Hygeinic situation of most rural communities in Cameroon
Majority of women and girls in rural areas cannot afford sanitary pads during menstruation. This lack compromises menstrual hygiene since they resort to used cloths etc. Most especially, it affects the general confidence and psyche of women especially girls in primary school who get stained and shy away from school during menses. Also, there are few or none existent sanitary facilities for the disposal of faeces which further compromises community health.
This is because, there are generally no safe water sources available in most rural areas and inhabitants have to share the streams with livestock and other wild animals. When it rains during the rainy season, faeces disposed in the fields are washed down into the streams which serve the household water needs. During the dry season, the faeces dry up and are transported by the wind to the water sources.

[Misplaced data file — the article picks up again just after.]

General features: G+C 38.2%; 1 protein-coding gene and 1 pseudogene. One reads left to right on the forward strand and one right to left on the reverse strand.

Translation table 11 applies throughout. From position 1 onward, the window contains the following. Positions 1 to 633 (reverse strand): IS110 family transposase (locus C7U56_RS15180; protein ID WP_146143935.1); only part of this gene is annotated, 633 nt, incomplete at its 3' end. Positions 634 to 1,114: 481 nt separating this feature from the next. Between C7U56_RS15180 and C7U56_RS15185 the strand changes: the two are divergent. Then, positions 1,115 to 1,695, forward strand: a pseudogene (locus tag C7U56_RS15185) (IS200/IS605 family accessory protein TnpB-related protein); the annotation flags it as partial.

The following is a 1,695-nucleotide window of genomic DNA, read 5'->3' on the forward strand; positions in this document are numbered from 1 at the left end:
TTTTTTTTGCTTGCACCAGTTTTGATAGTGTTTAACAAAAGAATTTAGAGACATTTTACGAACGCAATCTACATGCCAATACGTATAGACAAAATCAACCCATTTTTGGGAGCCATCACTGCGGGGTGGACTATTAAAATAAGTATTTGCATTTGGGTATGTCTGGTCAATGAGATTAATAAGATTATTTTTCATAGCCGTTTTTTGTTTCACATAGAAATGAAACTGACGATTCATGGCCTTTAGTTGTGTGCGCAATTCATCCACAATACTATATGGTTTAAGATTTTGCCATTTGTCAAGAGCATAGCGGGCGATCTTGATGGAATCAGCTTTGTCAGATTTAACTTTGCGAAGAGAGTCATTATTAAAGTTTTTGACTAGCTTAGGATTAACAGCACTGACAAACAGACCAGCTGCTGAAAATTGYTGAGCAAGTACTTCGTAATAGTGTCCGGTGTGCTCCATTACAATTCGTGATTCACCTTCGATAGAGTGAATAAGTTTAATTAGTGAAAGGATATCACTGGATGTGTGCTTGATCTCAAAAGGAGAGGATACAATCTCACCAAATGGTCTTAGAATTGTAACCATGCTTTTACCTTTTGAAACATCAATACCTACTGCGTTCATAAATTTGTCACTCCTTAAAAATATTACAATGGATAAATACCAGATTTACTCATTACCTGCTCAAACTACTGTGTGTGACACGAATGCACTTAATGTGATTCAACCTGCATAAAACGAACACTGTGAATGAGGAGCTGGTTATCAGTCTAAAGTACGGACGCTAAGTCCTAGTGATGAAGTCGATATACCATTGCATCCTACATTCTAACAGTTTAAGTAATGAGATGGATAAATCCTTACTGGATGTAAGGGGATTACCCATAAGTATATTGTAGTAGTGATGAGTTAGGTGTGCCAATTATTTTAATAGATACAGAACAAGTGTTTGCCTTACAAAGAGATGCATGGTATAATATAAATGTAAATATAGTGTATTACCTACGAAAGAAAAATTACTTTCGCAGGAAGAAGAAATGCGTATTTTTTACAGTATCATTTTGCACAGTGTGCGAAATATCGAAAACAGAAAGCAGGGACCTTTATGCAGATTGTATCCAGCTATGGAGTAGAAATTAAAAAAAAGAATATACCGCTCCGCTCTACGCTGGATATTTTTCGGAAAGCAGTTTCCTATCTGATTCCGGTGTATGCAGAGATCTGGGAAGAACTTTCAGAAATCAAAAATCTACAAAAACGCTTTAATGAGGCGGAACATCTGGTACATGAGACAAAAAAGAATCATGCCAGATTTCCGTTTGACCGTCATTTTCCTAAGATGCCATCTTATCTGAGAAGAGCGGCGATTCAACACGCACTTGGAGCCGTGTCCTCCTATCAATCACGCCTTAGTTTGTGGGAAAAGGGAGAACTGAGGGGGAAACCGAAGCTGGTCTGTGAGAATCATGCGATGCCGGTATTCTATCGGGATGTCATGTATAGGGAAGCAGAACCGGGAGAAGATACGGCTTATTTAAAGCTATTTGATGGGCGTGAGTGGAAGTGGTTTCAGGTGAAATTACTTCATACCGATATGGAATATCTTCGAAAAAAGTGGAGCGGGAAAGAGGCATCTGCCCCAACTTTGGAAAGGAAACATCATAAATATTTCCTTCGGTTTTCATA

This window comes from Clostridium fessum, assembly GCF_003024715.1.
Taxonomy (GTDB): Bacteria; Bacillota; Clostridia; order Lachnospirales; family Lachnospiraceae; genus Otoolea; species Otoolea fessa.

We offer health talks every week to different schools and demonstrate to young girls how to use pads. This aims at improving the level of health and sanitation within primary and secondary schools.
We run a sanitation programme that deals with the drilling of wells (bore-holes) for primary schools, construction of pit toilets and the giving of sanitary pads to girls in schools.
See what one packet of sanitary pad worth 2 USD can do for a girl!
-It will prevent her from using old dirty cloths which are infection pruned,
-It will prevent her from staining her uniform and shying away from school
-It will create a working relationship between her and our health educator thus, erasing ignorance and infection while opening a door for reproductive hygiene!
In cash, your gift of 20 USD can buy her pads for one academic year!
In kind, you may volunteer to give an educative talk or dig a pit toilet for a family (especially one in which there are no able males)!
You can also fund or help us raise funds to drill wells for schools.
How will these actions solve the development puzzle of the rural poor?
-It will reduce the rate of virginal infections for young girls; reduce the spread of water borne diseases like diarrhoea, dysentery and cholera, thus reducing expenditures on health. It will also boost the morale of girls in school thus offering an enabling environment for learning.